No web meltdown, no manic Monday
If you're spooked by news reports of a major internet outage on July 9, Monday, don't be. According to the working group that's been tracking the specific viruses in question - only 21, 302 Indian computers have been infected. (http://www.dcwg.org/2012/). In a nation with more than 120 million Internet users, that's hardly more than a drop in the ocean.
The bugs in question are DNS changing viruses - they've been variously called TDSS, Alureon, TidServ and TDL4 viruses. What they do is force your computer to go to unauthorised servers that cyber-criminals have set up - which can then rob you of your web passwords, empty your bank account, or simply show you spurious results every time you search for information on Google.
What's DNS? It's short for Domain Name Server. When you type in a web address like www.facebook.com or www.gmail.com into your browser, you're typing in English alphabets. But computers don't understand alphabets - they only understand numbers. Every website is hosted on servers with a specific address - an Internet Protocol (IP) address - which is a unique set of numbers.
DNS servers are intermediaries between your computer and the website you're trying to access. They have a huge list of website names and the unique IP addresses for each of them. When you look for www.facebook.com, the DNS server accepts your request, matches the name against the number and forwards your request to the servers that host Facebook.
The address for the DNS server itself, is filled into the settings in your PC's web router/modem. What viruses like TDL4 do, is erase that address and replace it with another one - which points to the bad guys server.
The Federal Bureau of Investigation (FBI) discovered a long time ago that cyber-criminals had infected thousands of computers in America and the rest of the world. They also realised that suddenly shutting down the criminal servers all these computers were being directed to, would mean a lot of innocent people would suddenly lose their internet connection completely.
So the FBI got a private company to set up two new, clean servers - to point all those computers back to the real websites they actually wanted to visit. In the meanwhile, cyber security organisations in every country and sites like Facebook and Google put out repeated warnings - asking people to check and purge their computers of infections.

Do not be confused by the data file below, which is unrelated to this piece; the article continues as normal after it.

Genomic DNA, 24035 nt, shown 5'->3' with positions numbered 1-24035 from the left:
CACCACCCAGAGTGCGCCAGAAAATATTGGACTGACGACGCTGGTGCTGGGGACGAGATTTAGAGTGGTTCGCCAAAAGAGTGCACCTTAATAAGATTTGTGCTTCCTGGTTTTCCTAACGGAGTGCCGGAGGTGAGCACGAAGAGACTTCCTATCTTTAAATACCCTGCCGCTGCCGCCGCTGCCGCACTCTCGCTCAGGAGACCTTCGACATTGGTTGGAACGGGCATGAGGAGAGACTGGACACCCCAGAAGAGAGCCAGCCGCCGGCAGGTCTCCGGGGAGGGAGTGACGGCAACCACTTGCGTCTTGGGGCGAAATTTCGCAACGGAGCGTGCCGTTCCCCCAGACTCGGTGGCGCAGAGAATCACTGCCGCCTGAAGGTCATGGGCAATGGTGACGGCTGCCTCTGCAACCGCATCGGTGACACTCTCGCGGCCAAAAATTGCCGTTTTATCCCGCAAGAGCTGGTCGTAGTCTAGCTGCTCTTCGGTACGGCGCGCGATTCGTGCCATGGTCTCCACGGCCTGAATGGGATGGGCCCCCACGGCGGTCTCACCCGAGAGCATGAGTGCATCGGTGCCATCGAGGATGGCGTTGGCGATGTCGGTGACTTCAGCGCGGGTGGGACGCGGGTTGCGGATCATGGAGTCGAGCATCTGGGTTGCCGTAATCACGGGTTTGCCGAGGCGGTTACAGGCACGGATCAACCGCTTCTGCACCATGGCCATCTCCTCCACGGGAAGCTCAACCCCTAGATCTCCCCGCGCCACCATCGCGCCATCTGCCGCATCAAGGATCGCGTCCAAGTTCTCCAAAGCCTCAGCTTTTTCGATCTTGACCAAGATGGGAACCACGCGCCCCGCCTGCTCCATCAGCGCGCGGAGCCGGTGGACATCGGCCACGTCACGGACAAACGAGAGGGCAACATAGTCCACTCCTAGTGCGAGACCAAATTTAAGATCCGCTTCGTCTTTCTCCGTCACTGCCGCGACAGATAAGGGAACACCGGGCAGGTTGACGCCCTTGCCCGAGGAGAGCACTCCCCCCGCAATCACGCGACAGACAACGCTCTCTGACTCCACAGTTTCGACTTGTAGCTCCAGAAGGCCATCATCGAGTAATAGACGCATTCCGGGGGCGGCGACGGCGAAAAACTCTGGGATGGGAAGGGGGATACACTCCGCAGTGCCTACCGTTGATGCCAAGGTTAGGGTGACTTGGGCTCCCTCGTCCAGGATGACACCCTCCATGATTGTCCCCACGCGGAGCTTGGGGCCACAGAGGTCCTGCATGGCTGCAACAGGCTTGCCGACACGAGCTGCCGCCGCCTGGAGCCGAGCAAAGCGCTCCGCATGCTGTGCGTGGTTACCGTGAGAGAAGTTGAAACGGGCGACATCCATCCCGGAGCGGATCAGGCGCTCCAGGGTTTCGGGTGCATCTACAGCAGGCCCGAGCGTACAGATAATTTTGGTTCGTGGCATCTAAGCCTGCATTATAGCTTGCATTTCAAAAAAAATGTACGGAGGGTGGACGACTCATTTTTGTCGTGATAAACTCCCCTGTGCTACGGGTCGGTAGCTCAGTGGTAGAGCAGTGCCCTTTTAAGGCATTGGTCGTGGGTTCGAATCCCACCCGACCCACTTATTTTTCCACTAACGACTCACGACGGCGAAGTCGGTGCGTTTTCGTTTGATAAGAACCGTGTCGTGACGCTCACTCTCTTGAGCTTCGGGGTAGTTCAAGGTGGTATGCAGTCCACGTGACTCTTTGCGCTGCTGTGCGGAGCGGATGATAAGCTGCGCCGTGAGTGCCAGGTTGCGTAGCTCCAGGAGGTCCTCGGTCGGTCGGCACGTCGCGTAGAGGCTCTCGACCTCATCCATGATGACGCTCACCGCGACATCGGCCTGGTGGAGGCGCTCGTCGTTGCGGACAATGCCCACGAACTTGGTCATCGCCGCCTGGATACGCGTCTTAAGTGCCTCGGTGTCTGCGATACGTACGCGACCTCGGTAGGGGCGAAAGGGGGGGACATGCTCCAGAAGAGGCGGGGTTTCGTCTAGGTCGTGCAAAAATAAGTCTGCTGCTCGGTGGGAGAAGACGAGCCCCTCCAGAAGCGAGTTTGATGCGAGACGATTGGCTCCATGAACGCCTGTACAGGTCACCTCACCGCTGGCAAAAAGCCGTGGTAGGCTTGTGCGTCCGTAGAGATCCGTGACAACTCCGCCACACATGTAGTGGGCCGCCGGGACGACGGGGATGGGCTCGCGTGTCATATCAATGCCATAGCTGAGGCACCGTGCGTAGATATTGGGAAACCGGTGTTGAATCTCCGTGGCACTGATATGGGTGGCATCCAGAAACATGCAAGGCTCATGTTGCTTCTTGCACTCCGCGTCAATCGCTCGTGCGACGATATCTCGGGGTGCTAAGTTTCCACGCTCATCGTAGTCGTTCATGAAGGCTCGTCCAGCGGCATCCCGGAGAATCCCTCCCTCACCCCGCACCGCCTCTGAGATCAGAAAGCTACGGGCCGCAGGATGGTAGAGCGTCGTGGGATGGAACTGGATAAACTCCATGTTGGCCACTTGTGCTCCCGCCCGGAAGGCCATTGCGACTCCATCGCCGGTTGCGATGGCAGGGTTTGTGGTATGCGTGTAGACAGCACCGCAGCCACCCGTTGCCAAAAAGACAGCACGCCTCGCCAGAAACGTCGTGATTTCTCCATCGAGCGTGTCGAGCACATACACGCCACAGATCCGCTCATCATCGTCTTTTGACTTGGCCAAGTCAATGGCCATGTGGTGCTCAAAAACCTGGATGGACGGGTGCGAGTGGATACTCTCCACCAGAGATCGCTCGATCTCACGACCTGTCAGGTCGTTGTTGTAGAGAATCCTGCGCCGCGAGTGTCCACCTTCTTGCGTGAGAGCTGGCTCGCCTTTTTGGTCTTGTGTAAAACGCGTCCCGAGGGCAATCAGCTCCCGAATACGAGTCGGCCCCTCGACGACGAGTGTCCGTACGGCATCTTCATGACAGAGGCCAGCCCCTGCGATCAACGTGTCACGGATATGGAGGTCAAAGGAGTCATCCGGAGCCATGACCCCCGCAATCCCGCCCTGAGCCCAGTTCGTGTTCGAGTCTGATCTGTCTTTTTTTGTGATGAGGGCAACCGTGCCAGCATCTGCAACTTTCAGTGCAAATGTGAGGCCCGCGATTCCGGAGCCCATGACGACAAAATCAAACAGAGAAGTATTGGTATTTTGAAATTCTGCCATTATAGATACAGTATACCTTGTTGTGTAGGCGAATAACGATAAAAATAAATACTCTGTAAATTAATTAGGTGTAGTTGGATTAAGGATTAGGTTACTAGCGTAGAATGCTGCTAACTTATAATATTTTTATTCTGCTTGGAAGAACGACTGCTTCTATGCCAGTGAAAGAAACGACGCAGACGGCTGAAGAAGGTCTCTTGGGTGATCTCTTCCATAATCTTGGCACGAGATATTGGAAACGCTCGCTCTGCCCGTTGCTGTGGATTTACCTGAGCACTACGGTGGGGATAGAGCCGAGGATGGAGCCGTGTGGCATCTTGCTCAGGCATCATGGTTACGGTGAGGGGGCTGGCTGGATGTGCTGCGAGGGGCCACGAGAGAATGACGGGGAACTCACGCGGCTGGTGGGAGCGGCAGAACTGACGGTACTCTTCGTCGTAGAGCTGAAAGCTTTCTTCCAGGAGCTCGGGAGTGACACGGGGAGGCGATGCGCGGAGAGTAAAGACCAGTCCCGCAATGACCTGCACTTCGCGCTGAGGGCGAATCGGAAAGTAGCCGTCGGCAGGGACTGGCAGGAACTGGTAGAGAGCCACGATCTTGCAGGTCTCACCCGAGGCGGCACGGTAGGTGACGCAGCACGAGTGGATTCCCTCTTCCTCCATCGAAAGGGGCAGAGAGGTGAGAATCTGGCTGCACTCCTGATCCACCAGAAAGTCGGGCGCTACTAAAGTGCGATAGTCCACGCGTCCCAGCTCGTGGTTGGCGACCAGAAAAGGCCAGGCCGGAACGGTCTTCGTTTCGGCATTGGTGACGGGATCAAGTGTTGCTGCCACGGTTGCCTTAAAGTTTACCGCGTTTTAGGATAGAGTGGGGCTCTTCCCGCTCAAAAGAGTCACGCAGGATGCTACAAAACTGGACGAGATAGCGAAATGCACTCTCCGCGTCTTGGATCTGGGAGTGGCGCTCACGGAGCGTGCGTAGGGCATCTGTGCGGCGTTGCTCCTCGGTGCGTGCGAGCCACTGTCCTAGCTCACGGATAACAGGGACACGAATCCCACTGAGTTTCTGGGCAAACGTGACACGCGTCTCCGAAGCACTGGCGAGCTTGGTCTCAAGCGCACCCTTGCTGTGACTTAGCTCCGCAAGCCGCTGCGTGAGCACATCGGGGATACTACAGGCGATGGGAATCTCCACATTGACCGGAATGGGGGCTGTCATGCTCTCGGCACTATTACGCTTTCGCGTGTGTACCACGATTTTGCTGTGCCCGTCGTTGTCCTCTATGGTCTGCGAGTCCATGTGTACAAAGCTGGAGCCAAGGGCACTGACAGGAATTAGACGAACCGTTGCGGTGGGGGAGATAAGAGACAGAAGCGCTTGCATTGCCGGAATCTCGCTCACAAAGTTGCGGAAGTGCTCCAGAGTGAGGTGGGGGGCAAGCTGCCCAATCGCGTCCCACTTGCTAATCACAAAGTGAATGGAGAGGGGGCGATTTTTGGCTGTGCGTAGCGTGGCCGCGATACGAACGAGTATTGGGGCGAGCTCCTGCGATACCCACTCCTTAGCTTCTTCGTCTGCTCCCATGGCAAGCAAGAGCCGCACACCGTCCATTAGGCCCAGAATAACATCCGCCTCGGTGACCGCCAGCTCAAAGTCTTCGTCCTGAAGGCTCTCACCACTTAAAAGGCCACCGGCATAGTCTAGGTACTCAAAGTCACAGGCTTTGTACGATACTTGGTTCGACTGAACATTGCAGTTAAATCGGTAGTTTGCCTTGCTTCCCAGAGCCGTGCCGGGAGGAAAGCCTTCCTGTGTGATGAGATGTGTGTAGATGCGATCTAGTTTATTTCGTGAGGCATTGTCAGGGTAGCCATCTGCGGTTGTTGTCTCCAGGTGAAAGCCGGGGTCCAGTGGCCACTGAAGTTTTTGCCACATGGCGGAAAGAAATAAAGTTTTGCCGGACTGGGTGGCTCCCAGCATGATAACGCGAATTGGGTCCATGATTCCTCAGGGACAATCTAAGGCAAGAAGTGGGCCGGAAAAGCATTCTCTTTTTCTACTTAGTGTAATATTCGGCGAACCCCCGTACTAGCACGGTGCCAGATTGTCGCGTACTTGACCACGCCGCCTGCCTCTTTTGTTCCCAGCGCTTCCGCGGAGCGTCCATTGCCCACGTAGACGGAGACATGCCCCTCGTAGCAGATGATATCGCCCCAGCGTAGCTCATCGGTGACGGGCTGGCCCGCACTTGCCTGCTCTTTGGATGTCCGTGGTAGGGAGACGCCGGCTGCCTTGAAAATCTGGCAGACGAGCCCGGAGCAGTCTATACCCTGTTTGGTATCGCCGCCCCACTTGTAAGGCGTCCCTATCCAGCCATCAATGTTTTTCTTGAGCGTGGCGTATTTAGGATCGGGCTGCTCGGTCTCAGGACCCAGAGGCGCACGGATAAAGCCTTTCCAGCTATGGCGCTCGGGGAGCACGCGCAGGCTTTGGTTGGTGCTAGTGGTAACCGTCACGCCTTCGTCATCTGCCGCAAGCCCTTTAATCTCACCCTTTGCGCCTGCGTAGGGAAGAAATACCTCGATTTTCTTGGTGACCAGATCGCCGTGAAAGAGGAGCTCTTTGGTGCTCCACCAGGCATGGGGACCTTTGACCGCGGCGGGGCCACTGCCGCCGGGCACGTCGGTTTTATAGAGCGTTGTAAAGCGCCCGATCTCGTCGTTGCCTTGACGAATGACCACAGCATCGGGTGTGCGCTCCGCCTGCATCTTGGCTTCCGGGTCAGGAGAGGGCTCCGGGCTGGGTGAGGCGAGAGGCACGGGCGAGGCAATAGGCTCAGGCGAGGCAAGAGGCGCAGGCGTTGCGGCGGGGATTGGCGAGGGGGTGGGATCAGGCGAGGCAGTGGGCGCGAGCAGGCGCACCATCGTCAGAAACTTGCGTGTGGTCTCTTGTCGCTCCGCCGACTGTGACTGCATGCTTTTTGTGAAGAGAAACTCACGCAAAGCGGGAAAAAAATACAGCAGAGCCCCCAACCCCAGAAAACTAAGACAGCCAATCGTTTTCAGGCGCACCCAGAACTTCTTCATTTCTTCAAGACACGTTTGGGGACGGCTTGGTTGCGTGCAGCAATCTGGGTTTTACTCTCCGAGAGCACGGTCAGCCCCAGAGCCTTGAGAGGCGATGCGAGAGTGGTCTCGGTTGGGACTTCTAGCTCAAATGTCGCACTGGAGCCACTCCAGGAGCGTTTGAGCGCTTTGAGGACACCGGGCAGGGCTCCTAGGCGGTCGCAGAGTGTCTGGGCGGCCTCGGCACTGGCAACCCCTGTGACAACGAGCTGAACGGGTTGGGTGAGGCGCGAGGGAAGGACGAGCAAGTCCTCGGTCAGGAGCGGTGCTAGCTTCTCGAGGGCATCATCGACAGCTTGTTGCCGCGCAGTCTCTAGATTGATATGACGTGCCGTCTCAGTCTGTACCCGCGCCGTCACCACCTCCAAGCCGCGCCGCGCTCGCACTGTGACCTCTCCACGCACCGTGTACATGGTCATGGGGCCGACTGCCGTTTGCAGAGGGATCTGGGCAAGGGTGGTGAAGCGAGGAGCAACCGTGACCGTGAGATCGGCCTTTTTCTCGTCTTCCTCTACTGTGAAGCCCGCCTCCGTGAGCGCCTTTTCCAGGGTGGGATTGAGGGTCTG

Many people heeded those warnings. Others didn't. On Monday, those temporary, clean servers that allowed infected PCs to safely connect to the web will be shut down. Infected computers will no longer be able to access the internet.
The good news is - it's very easy to set things right. To automatically scan if your computer is infected, simply go to http://www.dns-ok.us/. The site flashes a green icon if your PC is clean and a red warning if it's been compromised. To clean your infection, head to http://www.dcwg.org/fix/ and follow all the steps listed there. It's a lot of work but it's worth it. (You could ask a systems engineer to do it for you to.)
Why have only 21,302 computers been infected in India so far? We must have been lucky. Because hardly anyone in India regularly updates their anti-virus software or gets the latest version of web browsers like Firefox, Chrome and Opera. Those measures can greatly reduce your risk.
CERT-IN, or the Computer Emergency Response Team of India might also have played some role. They pro-actively sent out a warning to all public sector units and government organisations, with instructions on how to set things right. One wonders if they could have done just a wee bit more to help ignoramuses like me - by making the detection and cleaning of these viruses a bit more simple.
While we might have escaped Internet Armageddon this time - there's lots to suggest we have a long, long way to go in cyber protection. Industry insiders told me all Indian Internet Service Providers (ISPs) like BSNL, Airtel etc are fairly lackadaisical about security.
An international body called the Internet Assigned Numbers Authority (IANA) has guidelines which say the DNS servers of all Internet Service Providers (ISPs) should be restarted and re-synced every twenty four hours. That helps weed out a lot of stray malware coursing through the system. But Indian ISPs take between 48 hours to 7 days to do the job - allowing ample time for bad guys to do their job.
More about Jaimon JosephI've always been scared around gadgets and software. And in awe of people who're good with them. After three years of science and tech reporting though, I think I'm starting to get the hang of things. Before this, I covered automobiles, health, careers and business, for seven years. Nice thing about technology is, it lets me poach into all those fields once in a while. I love this job. But I'm not sure how I managed to land it. I did my BA in Advertising from Delhi College of Arts and Commerce and MA in Journalism from Madurai Kamaraj University. I wanted to be a cartoonist, a guitar player and a footballer but sucked in all those fields. I can play the flute and harmonica though. And I have an interest in machines that move - it was cars and bikes earlier but considering there's nothing revolutionary happening there, it's military stuff now. I'm the sort who drools over figures. Not the 36-24-36 types. But top speed, acceleration, fuel consumption, drag co-efficient. I drive an Alto though. And usually take the Metro to work.
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